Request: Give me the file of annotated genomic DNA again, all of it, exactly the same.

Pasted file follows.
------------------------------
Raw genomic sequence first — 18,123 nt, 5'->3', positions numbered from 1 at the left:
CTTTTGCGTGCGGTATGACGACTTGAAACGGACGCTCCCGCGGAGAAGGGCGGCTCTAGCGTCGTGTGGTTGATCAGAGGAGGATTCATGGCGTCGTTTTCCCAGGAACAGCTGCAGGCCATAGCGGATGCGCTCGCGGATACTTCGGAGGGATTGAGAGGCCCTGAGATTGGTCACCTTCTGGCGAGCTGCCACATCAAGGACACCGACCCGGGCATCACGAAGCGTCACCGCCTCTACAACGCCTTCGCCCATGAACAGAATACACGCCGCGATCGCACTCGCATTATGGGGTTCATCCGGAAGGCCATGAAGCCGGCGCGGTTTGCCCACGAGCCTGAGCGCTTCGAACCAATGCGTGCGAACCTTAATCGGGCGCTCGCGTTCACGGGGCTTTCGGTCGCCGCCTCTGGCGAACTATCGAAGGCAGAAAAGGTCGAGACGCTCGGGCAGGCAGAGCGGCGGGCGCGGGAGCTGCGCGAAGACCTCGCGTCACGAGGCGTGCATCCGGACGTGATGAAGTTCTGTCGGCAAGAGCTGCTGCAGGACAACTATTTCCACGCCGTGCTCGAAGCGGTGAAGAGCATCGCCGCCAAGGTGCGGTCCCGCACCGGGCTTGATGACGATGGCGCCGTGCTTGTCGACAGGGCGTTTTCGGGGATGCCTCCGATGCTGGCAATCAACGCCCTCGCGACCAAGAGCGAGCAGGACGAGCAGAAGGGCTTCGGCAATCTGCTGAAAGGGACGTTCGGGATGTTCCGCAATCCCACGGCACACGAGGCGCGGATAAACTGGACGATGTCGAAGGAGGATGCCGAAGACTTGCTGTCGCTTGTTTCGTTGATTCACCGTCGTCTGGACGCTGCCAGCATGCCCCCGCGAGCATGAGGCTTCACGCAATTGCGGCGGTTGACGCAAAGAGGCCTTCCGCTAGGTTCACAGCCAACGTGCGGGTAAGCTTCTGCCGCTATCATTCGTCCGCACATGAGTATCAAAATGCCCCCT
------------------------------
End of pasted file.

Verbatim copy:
Raw genomic sequence first — 18,123 nt, 5'->3', positions numbered from 1 at the left:
CTTTTGCGTGCGGTATGACGACTTGAAACGGACGCTCCCGCGGAGAAGGGCGGCTCTAGCGTCGTGTGGTTGATCAGAGGAGGATTCATGGCGTCGTTTTCCCAGGAACAGCTGCAGGCCATAGCGGATGCGCTCGCGGATACTTCGGAGGGATTGAGAGGCCCTGAGATTGGTCACCTTCTGGCGAGCTGCCACATCAAGGACACCGACCCGGGCATCACGAAGCGTCACCGCCTCTACAACGCCTTCGCCCATGAACAGAATACACGCCGCGATCGCACTCGCATTATGGGGTTCATCCGGAAGGCCATGAAGCCGGCGCGGTTTGCCCACGAGCCTGAGCGCTTCGAACCAATGCGTGCGAACCTTAATCGGGCGCTCGCGTTCACGGGGCTTTCGGTCGCCGCCTCTGGCGAACTATCGAAGGCAGAAAAGGTCGAGACGCTCGGGCAGGCAGAGCGGCGGGCGCGGGAGCTGCGCGAAGACCTCGCGTCACGAGGCGTGCATCCGGACGTGATGAAGTTCTGTCGGCAAGAGCTGCTGCAGGACAACTATTTCCACGCCGTGCTCGAAGCGGTGAAGAGCATCGCCGCCAAGGTGCGGTCCCGCACCGGGCTTGATGACGATGGCGCCGTGCTTGTCGACAGGGCGTTTTCGGGGATGCCTCCGATGCTGGCAATCAACGCCCTCGCGACCAAGAGCGAGCAGGACGAGCAGAAGGGCTTCGGCAATCTGCTGAAAGGGACGTTCGGGATGTTCCGCAATCCCACGGCACACGAGGCGCGGATAAACTGGACGATGTCGAAGGAGGATGCCGAAGACTTGCTGTCGCTTGTTTCGTTGATTCACCGTCGTCTGGACGCTGCCAGCATGCCCCCGCGAGCATGAGGCTTCACGCAATTGCGGCGGTTGACGCAAAGAGGCCTTCCGCTAGGTTCACAGCCAACGTGCGGGTAAGCTTCTGCCGCTATCATTCGTCCGCACATGAGTATCAAAATGCCCCCT